Disposed about the inner surface of cylindrical housing 12, adjacent the upper portion 28 of boiler 26, is a layer of insulation 23 over which is preferably positioned a reflective coating 24. The reflective coating 24 is provided to reflect any heat energy emanated from upper portion 28 back onto the wall of the boiler, while insulation 23 acts to prevent excess heat loss.
Extending from the top wall 27 of boiler 26 through the top wall 11 of housing 12 is a hollow shaft 32 having a gear 34 secured thereto. Shaft 32 is journalled in a bearing and/or shaft seal 40 in top wall 11.
Extending from the lower wall 29 of boiler 26 through the lower wall 13 of housing 12 is a hollow shaft 36 which is journalled for rotation within a bearing 38.
Located along the rotational axis of boiler 26 within the parametric converter portion 28 is a means for extracting the kinetic energy of the mass developed by the rotating boiler which is preferably in the form of a modified Tesla turbine rotor indicated generally by reference numeral 44. Rotor 44 comprises a plurality of substantially planar, parallel discs 46 (See FIG. 3), each of which has an aperture 48 positioned in the center thereof. The aligned apertures 48 of discs 46 serve as an exit orifice for spent steam, in a manner to be described hereinafter. The discs 46 are connected by a plurality of bolts positioned through mounting holes 50 located about the periphery of each disc. Spacers or washers 52 are positioned between adjacent discs 46 to provide a radial flow path for the entering steam between adjacent discs. In a typical application, from 300-500 discs may be provided at a spacing of approximately 0.005 inch.
From the top of the rotor 44 extends an upper hollow shaft 54 which is rotatably supported within a bearing 60 positioned between shaft 54 and shaft 32. A lower hollow shaft 56 extends from the lower portion of rotor 44 and is rotatably supported within bearing 58 mounted in an aperture formed in the central portion of plate 42.
Upper shaft 54 extends into gear casing 14 and has an output gear 62 mounted for rotation therewith. A bearing 66 is held by a mounting bracket 64 connected to casing 14 for maintaining the upper portion of shaft 54 steady.
An optional outlet conduit 68 for residual hot vapor may be connected to the upper wall of gear case 14 via mountings 70. A low friction rotary joint seal is provided in this case between shaft 54 and conduit 68. The output hot vapor through conduit 68 may be utilized for secondary purposes, e.g., home heating or the like, but conduit 68 may be sealed off to make the system of the present invention self-contained.
A start motor 72 may be mounted within gear case 14 via mounting 74. Start motor 72 is preferably coupled through an overrunning clutch 76 to its output shaft 78 journalled in a bearing 82. Mounted on shaft 78 is a starting gear 80 which is adapted to rotate gear 34 of boiler 26.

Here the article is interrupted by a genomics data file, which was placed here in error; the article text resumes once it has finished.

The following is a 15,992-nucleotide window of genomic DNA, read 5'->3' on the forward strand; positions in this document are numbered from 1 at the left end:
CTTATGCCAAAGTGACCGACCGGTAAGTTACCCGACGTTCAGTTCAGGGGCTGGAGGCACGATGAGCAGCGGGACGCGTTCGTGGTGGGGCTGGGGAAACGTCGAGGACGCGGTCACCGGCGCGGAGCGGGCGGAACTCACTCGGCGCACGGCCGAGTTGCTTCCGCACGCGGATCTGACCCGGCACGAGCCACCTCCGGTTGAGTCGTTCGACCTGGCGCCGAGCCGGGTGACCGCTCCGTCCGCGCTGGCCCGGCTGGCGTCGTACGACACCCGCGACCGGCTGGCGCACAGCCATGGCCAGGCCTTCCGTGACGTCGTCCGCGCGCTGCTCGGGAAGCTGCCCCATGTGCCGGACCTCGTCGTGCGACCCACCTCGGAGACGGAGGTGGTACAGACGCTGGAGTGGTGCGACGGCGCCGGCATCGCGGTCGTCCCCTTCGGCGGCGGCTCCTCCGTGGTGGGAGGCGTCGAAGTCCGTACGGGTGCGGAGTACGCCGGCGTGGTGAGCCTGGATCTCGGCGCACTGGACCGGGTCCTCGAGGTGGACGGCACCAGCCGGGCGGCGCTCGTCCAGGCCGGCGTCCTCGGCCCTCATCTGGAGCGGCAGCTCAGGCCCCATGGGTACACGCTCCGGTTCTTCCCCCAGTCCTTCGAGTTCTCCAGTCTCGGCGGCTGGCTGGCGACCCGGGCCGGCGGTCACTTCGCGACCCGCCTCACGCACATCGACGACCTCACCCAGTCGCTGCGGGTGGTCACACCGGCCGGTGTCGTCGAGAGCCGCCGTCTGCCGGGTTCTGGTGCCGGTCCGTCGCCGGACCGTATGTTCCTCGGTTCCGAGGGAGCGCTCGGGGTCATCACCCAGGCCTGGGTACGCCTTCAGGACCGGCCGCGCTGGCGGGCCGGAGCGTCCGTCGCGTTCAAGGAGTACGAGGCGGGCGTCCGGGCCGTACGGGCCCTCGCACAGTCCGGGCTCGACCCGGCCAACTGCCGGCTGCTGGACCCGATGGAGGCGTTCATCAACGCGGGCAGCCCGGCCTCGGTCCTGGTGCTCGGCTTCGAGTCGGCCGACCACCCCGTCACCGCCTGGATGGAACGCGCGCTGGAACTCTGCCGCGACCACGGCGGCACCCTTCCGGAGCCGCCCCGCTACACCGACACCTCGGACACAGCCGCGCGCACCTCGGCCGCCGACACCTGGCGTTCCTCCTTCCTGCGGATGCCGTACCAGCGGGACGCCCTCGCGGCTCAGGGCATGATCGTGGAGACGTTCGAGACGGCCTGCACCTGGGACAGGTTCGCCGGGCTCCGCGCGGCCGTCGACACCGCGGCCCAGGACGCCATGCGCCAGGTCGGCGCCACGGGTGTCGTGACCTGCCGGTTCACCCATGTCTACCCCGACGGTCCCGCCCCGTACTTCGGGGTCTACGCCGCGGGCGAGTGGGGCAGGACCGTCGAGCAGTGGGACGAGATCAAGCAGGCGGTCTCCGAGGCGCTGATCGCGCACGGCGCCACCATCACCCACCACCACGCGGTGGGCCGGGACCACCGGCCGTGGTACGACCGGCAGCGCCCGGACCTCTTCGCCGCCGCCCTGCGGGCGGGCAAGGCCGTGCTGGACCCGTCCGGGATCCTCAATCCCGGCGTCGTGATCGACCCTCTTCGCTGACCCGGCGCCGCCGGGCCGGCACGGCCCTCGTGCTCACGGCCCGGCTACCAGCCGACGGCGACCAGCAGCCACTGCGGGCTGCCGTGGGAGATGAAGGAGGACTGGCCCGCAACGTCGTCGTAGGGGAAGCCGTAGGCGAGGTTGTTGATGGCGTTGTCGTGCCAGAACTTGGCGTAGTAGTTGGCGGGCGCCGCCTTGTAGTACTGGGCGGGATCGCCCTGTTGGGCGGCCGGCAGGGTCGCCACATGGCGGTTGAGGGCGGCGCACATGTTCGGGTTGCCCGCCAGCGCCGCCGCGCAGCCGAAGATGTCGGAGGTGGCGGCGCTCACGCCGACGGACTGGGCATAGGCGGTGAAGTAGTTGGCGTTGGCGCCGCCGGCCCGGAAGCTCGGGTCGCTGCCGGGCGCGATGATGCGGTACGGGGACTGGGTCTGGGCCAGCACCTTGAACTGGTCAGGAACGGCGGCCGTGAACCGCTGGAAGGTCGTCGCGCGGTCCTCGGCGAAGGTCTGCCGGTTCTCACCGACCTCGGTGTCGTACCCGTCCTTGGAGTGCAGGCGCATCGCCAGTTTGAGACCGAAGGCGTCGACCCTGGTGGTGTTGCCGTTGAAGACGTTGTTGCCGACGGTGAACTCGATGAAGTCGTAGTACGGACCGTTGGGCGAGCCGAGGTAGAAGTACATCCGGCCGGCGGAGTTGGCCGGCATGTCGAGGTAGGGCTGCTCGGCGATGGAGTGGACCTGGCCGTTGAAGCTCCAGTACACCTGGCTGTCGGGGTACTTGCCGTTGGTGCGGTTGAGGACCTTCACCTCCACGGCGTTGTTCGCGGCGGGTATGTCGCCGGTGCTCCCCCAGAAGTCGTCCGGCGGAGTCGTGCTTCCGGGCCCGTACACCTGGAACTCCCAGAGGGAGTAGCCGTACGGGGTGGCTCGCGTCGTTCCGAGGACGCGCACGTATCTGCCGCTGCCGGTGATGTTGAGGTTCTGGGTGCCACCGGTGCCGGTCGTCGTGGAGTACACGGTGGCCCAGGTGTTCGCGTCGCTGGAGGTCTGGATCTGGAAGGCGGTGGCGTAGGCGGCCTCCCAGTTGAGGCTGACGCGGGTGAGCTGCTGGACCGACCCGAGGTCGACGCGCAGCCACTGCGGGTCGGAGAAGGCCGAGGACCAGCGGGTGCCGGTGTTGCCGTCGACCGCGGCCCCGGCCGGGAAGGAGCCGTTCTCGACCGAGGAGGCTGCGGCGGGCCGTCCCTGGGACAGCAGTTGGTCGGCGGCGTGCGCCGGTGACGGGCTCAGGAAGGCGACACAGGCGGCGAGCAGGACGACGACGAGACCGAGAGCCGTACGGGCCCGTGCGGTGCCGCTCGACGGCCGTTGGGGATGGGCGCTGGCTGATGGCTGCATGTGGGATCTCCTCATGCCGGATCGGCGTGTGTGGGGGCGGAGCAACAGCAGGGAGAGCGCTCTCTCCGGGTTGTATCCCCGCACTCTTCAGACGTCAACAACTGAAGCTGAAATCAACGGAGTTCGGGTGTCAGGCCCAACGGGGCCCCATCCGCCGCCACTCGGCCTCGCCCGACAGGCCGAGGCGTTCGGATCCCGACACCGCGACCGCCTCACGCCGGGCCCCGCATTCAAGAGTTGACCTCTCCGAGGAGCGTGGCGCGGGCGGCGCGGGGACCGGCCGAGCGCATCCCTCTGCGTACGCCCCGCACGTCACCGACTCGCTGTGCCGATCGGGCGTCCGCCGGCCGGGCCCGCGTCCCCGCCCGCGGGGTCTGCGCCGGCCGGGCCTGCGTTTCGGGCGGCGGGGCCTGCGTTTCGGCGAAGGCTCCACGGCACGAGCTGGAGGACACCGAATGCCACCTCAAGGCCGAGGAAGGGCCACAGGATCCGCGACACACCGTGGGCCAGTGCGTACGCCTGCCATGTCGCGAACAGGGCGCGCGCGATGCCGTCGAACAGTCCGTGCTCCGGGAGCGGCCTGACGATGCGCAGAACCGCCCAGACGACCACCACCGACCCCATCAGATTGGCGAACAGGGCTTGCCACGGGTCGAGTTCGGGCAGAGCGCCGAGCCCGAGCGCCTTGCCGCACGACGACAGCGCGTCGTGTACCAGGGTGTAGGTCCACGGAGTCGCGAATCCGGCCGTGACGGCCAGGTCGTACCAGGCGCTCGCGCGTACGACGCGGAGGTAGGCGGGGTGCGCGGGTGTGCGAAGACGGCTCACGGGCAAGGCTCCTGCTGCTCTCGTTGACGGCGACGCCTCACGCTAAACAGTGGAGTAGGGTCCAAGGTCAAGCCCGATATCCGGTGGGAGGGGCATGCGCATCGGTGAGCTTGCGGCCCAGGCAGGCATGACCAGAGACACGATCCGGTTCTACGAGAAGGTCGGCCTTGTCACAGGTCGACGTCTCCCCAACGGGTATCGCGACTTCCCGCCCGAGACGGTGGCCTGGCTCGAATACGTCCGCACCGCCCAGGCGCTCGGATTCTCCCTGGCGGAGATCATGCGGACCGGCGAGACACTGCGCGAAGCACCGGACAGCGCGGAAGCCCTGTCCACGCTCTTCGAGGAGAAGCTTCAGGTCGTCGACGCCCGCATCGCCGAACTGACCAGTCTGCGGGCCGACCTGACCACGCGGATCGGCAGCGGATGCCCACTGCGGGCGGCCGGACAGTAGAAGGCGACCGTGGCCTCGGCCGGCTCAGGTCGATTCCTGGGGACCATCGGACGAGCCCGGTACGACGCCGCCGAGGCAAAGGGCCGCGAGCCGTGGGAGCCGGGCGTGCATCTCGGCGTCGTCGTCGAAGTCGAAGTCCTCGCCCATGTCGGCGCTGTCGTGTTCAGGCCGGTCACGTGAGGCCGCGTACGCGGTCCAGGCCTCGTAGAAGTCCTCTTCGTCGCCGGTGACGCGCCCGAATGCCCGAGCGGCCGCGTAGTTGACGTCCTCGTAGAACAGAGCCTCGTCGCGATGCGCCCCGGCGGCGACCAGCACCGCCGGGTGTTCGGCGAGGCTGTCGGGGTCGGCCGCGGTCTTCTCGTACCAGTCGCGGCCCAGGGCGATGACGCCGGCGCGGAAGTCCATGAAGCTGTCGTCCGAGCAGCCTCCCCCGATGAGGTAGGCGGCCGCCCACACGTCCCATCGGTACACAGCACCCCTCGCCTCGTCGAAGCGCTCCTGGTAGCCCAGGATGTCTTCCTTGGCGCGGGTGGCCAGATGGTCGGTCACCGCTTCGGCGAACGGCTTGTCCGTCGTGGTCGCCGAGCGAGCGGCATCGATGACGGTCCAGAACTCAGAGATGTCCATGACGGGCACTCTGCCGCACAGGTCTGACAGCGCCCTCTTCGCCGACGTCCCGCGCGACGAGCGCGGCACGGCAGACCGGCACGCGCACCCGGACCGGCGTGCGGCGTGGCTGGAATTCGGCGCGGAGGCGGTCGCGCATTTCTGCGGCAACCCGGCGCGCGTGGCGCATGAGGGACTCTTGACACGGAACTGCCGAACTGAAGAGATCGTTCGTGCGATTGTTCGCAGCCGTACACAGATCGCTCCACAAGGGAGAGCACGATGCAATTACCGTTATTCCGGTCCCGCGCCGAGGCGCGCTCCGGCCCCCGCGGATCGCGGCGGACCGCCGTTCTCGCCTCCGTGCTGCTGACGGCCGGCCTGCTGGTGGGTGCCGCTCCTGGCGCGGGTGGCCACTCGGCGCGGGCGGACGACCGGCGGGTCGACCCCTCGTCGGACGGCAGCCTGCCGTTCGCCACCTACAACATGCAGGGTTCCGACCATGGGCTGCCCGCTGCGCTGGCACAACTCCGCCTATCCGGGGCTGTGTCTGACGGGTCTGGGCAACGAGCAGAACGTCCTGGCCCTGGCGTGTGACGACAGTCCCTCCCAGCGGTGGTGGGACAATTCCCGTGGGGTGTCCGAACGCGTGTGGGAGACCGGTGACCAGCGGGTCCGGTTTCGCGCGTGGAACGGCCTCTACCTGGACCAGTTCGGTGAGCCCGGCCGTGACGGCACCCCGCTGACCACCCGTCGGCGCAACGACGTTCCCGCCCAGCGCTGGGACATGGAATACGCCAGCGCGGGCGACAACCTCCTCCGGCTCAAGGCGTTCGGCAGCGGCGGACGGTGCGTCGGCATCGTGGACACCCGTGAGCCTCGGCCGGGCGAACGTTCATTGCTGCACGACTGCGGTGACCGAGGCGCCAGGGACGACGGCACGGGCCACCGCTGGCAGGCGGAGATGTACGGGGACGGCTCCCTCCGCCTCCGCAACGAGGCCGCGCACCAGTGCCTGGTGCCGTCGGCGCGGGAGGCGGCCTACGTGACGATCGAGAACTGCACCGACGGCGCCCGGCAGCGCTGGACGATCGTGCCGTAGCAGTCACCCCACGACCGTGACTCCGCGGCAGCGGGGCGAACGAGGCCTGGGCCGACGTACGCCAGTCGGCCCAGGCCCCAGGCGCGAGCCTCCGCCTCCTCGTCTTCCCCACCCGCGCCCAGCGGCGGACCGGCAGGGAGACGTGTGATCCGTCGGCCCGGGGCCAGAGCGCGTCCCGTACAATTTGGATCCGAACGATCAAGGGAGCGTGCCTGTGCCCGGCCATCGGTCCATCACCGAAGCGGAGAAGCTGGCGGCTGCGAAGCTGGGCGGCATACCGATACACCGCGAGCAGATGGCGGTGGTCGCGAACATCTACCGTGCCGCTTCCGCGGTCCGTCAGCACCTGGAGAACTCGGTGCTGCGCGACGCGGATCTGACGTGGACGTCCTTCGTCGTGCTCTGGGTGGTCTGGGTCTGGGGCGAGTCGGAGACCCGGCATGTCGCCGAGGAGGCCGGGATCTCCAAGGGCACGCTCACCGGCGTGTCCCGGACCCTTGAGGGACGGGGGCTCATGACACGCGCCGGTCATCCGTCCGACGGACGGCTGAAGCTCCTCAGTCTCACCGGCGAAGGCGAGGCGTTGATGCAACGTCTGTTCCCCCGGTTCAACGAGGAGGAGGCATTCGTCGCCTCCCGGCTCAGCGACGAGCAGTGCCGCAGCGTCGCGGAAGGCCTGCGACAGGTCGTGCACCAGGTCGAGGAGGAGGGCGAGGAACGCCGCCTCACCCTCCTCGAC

Output gear 62 of output shaft 54 of rotor 44 is coupled to rotate gear 84 which is mounted upon an output shaft 86. Output shaft 86 is, in turn, journalled for rotation within gear case 14 via bearings 88 and is the shaft from which the output power developed by the present invention may be extracted. An overrunning clutch 106 is peferably mounted about output shaft 86 which allows the start motor 72 to rotate the boiler 26 without causing the rotor 44 to turn.
An auxiliary gear 90 is also mounted for rotation with output shaft 86 and is coupled to rotate gear 34 of boiler 26 after start up has been completed. In other words, gear 90 acts to feed back a portion of the output developed by rotor 44 to continue rotation of the boiler 26.
Below the bottom wall 13 of housing 12 is provided an inlet valve 92 connected to an inlet conduit 94 which is, in turn, mounted in a rotary shaft seal 96 connecting same to lower shaft 36 of boiler 26. Valve 92 and conduit 94 serve as means for inputting water to the boiler 26.
Also, a plurality of angularly disposed heat pipes 98 preferably extend through the lower plate 29 of boiler 26. Heat pipes 98 are preferably arranged in a circumferential array through the bottom wall 29 and serve to increase the heat transfer area for transferring heat from the steam in the condenser area 33 out into the external cooling air which traverses through breather holes 20 around the external wall of lower portion 30.
As illustrated in FIG. 2, an array of mirrors 102 are preferably provided as a means for collecting and directing solar radiation through the window 16 of housing 12. Mirrors 102 may be appropriately rotated during various times of the day to properly catch and reflect the sun's rays.
Having described the components of the preferred embodiment of the present invention, its operation will now be set forth. Initially, water is introduced into the interior of boiler 26 via inlet valve 92, conduit 94 and shaft 36. The amount of water initially inserted is sufficient to line the inner wall of boiler 26 with approximately a one-quarter inch thick layer of water when the boiler 26 is rotating at its operating angular velocity. To initiate rotation of boiler 26, start motor 72 is actuated which serves to rotate boiler 26 through gears 80 and 34. Overrunning clutch 106, during start up, serves to prevent the energy from start motor 74 from being utilized to rotate rotor 44.